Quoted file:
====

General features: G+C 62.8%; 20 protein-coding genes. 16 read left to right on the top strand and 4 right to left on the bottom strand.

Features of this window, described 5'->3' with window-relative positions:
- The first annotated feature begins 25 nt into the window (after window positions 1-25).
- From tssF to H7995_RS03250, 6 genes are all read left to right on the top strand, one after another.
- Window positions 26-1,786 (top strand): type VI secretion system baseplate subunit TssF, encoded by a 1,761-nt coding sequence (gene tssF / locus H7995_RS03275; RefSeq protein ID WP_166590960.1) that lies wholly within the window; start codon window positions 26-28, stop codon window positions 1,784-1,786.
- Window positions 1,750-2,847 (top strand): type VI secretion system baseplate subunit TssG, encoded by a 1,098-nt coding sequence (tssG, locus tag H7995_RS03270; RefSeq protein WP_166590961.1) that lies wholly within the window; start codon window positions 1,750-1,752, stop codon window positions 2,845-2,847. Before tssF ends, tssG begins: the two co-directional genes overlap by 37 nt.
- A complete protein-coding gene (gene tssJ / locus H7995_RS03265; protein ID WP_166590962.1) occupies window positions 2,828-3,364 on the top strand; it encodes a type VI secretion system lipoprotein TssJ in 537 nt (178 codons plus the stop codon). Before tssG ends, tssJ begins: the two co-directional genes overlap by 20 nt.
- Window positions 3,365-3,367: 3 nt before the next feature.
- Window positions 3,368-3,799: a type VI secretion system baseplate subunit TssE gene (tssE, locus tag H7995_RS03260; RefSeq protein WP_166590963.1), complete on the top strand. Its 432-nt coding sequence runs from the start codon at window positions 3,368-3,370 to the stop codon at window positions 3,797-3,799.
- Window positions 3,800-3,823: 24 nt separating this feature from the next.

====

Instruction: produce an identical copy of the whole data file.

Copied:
General features: G+C 62.8%; 20 protein-coding genes. 16 read left to right on the top strand and 4 right to left on the bottom strand.

Features of this window, described 5'->3' with window-relative positions:
- The first annotated feature begins 25 nt into the window (after window positions 1-25).
- From tssF to H7995_RS03250, 6 genes are all read left to right on the top strand, one after another.
- Window positions 26-1,786 (top strand): type VI secretion system baseplate subunit TssF, encoded by a 1,761-nt coding sequence (gene tssF / locus H7995_RS03275; RefSeq protein ID WP_166590960.1) that lies wholly within the window; start codon window positions 26-28, stop codon window positions 1,784-1,786.
- Window positions 1,750-2,847 (top strand): type VI secretion system baseplate subunit TssG, encoded by a 1,098-nt coding sequence (tssG, locus tag H7995_RS03270; RefSeq protein WP_166590961.1) that lies wholly within the window; start codon window positions 1,750-1,752, stop codon window positions 2,845-2,847. Before tssF ends, tssG begins: the two co-directional genes overlap by 37 nt.
- A complete protein-coding gene (gene tssJ / locus H7995_RS03265; protein ID WP_166590962.1) occupies window positions 2,828-3,364 on the top strand; it encodes a type VI secretion system lipoprotein TssJ in 537 nt (178 codons plus the stop codon). Before tssG ends, tssJ begins: the two co-directional genes overlap by 20 nt.
- Window positions 3,365-3,367: 3 nt before the next feature.
- Window positions 3,368-3,799: a type VI secretion system baseplate subunit TssE gene (tssE, locus tag H7995_RS03260; RefSeq protein WP_166590963.1), complete on the top strand. Its 432-nt coding sequence runs from the start codon at window positions 3,368-3,370 to the stop codon at window positions 3,797-3,799.
- Window positions 3,800-3,823: 24 nt separating this feature from the next.